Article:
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EU approves new control rules

EU Parliament approves new EU fisheries controls  -  and promises “harmonisation of sanctions and margins of tolerance”

A ‘revamped’ fisheries control system has today, October 17th 2023, been passed by the European Parliament and has promised a more level playing feild with regards different nations’ level of sanctions for offences.

This will be of great interest to Irish fishermen who work in an industry that is largely over-regulated whilst reportedly some other nations such as the Netherlands, are under regulated in comparison.

Aside from the expected regulations such as AIS-type tracking systems and electronic log books, the new measures are to include declaration of catches from recreational sea angling boats via an electronic onboard system to be introduced by the authorities in each EU Member State.


The new control rules as passed by EU Parliament are:

All EU fishing vessels will be monitored and their catches reported electronically, to ensure full traceability, under a revamped EU fisheries control system.

The new fisheries control regulation measures were approved by plenary on Tuesday with 438 to 146 and 40 abstentions. Under the new rules, all boats will need to carry on board a tracking device enabling national authorities to locate and identify them at regular intervals.

Certain small-scale vessels may be exempted from this obligation until 2030 and all small-scale fishing fleets will get up to four years to adapt to these new requirements.

The new EU law will help to collect more accurate data, to allow for the better management of sea resources. All EU vessels without exception will have to register and declare their catches in a digitalised way.

This applies in particular to fishing logbooks, transhipment declarations and landing declarations. Masters of vessels under 12 meters will be able to complete and submit a simplified declaration at the end of the fishing day, once they are safe in port and before landing.

For the first time, recreational boats will also have to declare catches, through electronic systems set up by national authorities or by the Commission.

Harmonisation of sanctions and margins of tolerance

The Regulation also tackles the current wide disparities between EU countries regarding sanctions. The value of fishery products caught by a vessel will now define the minimum level of fines applied to it in case of serious infringement of the rules.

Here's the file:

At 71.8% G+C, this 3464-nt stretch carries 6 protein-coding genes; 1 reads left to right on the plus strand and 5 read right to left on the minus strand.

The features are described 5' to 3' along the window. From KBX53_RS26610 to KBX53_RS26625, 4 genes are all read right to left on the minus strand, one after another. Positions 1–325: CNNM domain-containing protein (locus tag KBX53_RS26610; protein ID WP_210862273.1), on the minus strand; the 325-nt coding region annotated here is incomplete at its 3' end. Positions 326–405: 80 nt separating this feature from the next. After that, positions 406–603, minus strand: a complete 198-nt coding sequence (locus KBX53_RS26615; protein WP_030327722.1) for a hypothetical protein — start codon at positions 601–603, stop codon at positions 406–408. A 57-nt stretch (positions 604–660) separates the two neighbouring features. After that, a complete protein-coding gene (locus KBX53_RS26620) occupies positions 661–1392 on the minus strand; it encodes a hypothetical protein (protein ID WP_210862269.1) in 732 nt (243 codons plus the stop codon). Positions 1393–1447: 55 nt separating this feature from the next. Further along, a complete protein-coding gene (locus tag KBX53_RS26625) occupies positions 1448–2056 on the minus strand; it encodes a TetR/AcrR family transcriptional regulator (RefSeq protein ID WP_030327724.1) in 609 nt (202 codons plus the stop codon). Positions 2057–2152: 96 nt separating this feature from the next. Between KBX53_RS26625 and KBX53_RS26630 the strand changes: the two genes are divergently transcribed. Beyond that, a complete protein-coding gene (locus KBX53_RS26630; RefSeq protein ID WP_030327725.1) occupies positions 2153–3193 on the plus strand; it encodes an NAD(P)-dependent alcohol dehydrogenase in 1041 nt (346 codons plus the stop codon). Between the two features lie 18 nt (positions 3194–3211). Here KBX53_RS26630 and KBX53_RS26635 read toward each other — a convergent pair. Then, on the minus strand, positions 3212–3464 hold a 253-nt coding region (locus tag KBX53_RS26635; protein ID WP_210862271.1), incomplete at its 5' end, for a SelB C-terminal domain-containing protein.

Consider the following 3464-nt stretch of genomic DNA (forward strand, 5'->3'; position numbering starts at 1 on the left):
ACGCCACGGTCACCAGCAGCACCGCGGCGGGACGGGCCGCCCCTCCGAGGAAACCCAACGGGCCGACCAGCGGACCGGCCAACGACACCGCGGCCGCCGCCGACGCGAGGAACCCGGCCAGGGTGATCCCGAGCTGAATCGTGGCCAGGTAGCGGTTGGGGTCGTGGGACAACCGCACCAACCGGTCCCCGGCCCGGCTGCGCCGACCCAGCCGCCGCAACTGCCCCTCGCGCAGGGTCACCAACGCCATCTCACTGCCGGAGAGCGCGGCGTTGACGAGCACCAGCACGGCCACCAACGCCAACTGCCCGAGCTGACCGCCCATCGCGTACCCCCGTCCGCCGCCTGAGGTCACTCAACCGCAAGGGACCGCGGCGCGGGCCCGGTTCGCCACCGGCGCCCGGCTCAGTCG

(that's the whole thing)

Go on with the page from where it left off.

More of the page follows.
The margin of tolerance - the difference between the estimate of the fish caught and the weight at the landing port - will be set at 10% per species, with some exceptions for small-volume catches and for some particular species.

Ensure landing obligation and traceability along the supply chain

To guarantee the respect for the so-called landing obligation, EU vessels of 18 meters or more that may pose a high risk of non-compliance will have to carry on-board remote electronic monitoring systems, including closed-circuit television, at the latest four years after the entry into force of the legislation.

Operators will have to retain information from across the supply chain, from the sea to the plate, including from first sale to the retail stage of fishery and aquaculture products. The full digital traceability of fish and its derivatives should help reinforce food safety, ensure fairer competition and combat illegal, unreported and unregulated fishing.


Rapporteur Clara Aguilera (S&D, ES) stated: “We have reached a balanced agreement for the EU’s fisheries sector. The new control rules will be harmonised and more transparent, with fully digital procedures. Fishermen will have four years to adapt to the changes and the small-scale fisheries sector will benefit from simplified reporting obligations.

“With this, MEPs are responding to the demand of consumers for information about the origin of all the food they eat”.

Next steps

Once formally adopted by the Council, the regulation will enter into force 20 days after its publication in the Official Journal. However, several measures will be gradually implemented, giving member states and fishing fleets enough time to adapt.


The European Commission proposed a revision of the fisheries control system in 2018 to modernise and simplify the rules for monitoring fisheries activities and to ensure compliance with the Common Fisheries Policy (CFP).

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